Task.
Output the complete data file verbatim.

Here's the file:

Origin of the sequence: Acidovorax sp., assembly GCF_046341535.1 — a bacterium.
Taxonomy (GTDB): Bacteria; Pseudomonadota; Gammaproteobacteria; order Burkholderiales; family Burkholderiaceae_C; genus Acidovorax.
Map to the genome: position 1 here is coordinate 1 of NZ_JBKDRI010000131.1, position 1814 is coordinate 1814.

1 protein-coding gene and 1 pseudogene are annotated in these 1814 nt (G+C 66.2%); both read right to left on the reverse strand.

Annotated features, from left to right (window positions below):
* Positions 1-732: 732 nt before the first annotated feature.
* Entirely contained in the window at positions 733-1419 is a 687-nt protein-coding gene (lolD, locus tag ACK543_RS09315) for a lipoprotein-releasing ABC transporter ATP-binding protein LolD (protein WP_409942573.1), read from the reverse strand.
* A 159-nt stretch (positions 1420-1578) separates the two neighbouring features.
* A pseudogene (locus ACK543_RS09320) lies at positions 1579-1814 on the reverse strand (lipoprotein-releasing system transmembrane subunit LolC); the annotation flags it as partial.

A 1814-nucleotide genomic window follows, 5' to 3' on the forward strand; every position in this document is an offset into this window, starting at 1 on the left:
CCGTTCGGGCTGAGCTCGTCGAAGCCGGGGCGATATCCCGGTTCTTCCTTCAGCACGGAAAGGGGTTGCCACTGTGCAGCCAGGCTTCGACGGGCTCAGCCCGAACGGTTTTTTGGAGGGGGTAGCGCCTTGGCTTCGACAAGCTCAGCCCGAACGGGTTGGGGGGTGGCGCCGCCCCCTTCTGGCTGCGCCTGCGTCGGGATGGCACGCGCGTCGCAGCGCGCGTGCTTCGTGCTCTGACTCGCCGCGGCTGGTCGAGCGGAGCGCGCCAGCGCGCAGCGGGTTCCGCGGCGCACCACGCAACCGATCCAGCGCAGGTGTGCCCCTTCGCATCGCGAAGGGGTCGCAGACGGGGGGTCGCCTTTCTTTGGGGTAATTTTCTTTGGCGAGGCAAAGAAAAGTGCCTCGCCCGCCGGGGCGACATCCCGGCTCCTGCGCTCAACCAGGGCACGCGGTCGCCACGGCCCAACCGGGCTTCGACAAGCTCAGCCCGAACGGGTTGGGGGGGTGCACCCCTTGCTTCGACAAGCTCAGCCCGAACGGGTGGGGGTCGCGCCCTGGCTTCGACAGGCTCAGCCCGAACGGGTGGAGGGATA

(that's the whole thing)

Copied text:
Origin of the sequence: Acidovorax sp., assembly GCF_046341535.1 — a bacterium.
Taxonomy (GTDB): Bacteria; Pseudomonadota; Gammaproteobacteria; order Burkholderiales; family Burkholderiaceae_C; genus Acidovorax.
Map to the genome: position 1 here is coordinate 1 of NZ_JBKDRI010000131.1, position 1814 is coordinate 1814.

1 protein-coding gene and 1 pseudogene are annotated in these 1814 nt (G+C 66.2%); both read right to left on the reverse strand.

Annotated features, from left to right (window positions below):
* Positions 1-732: 732 nt before the first annotated feature.
* Entirely contained in the window at positions 733-1419 is a 687-nt protein-coding gene (lolD, locus tag ACK543_RS09315) for a lipoprotein-releasing ABC transporter ATP-binding protein LolD (protein WP_409942573.1), read from the reverse strand.
* A 159-nt stretch (positions 1420-1578) separates the two neighbouring features.
* A pseudogene (locus ACK543_RS09320) lies at positions 1579-1814 on the reverse strand (lipoprotein-releasing system transmembrane subunit LolC); the annotation flags it as partial.

A 1814-nucleotide genomic window follows, 5' to 3' on the forward strand; every position in this document is an offset into this window, starting at 1 on the left:
CCGTTCGGGCTGAGCTCGTCGAAGCCGGGGCGATATCCCGGTTCTTCCTTCAGCACGGAAAGGGGTTGCCACTGTGCAGCCAGGCTTCGACGGGCTCAGCCCGAACGGTTTTTTGGAGGGGGTAGCGCCTTGGCTTCGACAAGCTCAGCCCGAACGGGTTGGGGGGTGGCGCCGCCCCCTTCTGGCTGCGCCTGCGTCGGGATGGCACGCGCGTCGCAGCGCGCGTGCTTCGTGCTCTGACTCGCCGCGGCTGGTCGAGCGGAGCGCGCCAGCGCGCAGCGGGTTCCGCGGCGCACCACGCAACCGATCCAGCGCAGGTGTGCCCCTTCGCATCGCGAAGGGGTCGCAGACGGGGGGTCGCCTTTCTTTGGGGTAATTTTCTTTGGCGAGGCAAAGAAAAGTGCCTCGCCCGCCGGGGCGACATCCCGGCTCCTGCGCTCAACCAGGGCACGCGGTCGCCACGGCCCAACCGGGCTTCGACAAGCTCAGCCCGAACGGGTTGGGGGGGTGCACCCCTTGCTTCGACAAGCTCAGCCCGAACGGGTGGGGGTCGCGCCCTGGCTTCGACAGGCTCAGCCCGAACGGGTGGAGGGATA